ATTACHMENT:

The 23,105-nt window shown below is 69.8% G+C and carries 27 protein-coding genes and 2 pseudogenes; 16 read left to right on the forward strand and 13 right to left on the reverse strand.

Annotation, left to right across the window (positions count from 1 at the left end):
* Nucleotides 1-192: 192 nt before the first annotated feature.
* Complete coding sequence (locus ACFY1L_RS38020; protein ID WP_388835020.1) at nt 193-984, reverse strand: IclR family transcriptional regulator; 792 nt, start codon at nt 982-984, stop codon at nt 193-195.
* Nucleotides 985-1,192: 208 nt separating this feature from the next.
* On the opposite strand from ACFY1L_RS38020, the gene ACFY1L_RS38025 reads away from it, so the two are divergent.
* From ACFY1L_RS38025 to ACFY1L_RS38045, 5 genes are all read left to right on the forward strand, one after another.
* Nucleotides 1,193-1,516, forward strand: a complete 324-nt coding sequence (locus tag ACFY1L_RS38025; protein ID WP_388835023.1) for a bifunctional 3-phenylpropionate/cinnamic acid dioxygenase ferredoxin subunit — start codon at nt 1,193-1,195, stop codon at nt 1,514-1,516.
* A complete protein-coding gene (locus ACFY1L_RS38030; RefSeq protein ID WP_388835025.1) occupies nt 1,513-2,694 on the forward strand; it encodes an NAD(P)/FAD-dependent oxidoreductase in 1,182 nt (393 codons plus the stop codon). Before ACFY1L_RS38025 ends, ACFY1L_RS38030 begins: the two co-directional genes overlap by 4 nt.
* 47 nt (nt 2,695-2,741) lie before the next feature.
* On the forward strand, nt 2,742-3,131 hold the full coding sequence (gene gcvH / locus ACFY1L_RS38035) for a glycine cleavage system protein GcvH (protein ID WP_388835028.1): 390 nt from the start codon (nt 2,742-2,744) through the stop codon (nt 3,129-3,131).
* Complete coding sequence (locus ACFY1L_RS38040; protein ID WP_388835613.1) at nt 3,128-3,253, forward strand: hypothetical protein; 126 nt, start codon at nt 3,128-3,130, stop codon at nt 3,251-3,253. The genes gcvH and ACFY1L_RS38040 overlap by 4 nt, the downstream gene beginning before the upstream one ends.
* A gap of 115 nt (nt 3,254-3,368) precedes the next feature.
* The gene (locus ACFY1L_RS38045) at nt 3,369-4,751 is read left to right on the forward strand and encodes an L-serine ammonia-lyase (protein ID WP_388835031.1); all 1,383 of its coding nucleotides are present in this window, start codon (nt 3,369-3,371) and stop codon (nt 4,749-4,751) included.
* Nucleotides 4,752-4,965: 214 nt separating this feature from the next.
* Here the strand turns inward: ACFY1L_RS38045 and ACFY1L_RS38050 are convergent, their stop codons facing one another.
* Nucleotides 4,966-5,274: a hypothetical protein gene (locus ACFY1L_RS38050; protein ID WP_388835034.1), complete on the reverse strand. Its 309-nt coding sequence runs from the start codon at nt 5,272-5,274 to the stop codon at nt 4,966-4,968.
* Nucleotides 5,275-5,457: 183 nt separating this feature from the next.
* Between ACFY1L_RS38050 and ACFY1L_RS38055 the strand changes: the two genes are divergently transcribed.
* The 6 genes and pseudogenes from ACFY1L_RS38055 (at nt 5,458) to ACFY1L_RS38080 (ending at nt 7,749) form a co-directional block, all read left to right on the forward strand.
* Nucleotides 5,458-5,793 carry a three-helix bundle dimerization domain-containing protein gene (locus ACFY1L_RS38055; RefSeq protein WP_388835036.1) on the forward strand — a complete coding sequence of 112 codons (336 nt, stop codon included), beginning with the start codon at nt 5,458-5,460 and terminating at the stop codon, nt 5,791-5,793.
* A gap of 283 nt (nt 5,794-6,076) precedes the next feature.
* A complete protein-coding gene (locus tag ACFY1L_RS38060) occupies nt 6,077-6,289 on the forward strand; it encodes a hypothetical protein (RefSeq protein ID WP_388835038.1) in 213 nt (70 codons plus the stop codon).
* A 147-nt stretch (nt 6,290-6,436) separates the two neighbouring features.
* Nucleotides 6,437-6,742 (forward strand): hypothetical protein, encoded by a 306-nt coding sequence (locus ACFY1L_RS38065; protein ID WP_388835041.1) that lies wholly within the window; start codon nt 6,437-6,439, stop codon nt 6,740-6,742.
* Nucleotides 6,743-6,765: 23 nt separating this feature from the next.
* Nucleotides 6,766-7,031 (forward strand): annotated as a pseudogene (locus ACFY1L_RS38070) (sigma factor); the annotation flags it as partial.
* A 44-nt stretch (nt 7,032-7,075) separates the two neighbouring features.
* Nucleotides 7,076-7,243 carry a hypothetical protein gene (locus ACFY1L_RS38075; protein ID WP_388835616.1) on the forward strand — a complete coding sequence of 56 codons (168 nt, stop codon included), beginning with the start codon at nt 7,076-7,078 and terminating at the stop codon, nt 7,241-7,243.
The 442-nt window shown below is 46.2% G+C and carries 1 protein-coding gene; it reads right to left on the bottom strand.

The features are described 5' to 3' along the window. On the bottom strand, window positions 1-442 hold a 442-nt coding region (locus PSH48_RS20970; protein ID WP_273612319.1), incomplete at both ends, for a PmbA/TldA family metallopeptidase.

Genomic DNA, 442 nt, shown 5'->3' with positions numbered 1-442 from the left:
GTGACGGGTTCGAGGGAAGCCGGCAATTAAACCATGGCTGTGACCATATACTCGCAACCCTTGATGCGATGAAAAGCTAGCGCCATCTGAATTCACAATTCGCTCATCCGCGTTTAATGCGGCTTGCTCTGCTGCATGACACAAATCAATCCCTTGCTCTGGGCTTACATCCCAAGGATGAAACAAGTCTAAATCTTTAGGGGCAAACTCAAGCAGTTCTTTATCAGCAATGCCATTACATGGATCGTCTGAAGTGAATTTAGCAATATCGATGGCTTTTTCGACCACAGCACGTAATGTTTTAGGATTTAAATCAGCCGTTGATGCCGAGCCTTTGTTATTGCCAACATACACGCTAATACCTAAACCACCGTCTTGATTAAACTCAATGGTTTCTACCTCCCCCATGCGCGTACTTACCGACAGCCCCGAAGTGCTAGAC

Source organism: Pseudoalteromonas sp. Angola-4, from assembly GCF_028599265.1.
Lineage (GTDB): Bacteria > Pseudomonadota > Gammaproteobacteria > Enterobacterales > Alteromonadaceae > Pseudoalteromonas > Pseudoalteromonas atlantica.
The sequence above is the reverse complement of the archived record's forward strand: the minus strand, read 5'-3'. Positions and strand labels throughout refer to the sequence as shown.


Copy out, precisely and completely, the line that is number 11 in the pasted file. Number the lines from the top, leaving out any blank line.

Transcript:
* On the forward strand, nt 2,742-3,131 hold the full coding sequence (gene gcvH / locus ACFY1L_RS38035) for a glycine cleavage system protein GcvH (protein ID WP_388835028.1): 390 nt from the start codon (nt 2,742-2,744) through the stop codon (nt 3,129-3,131).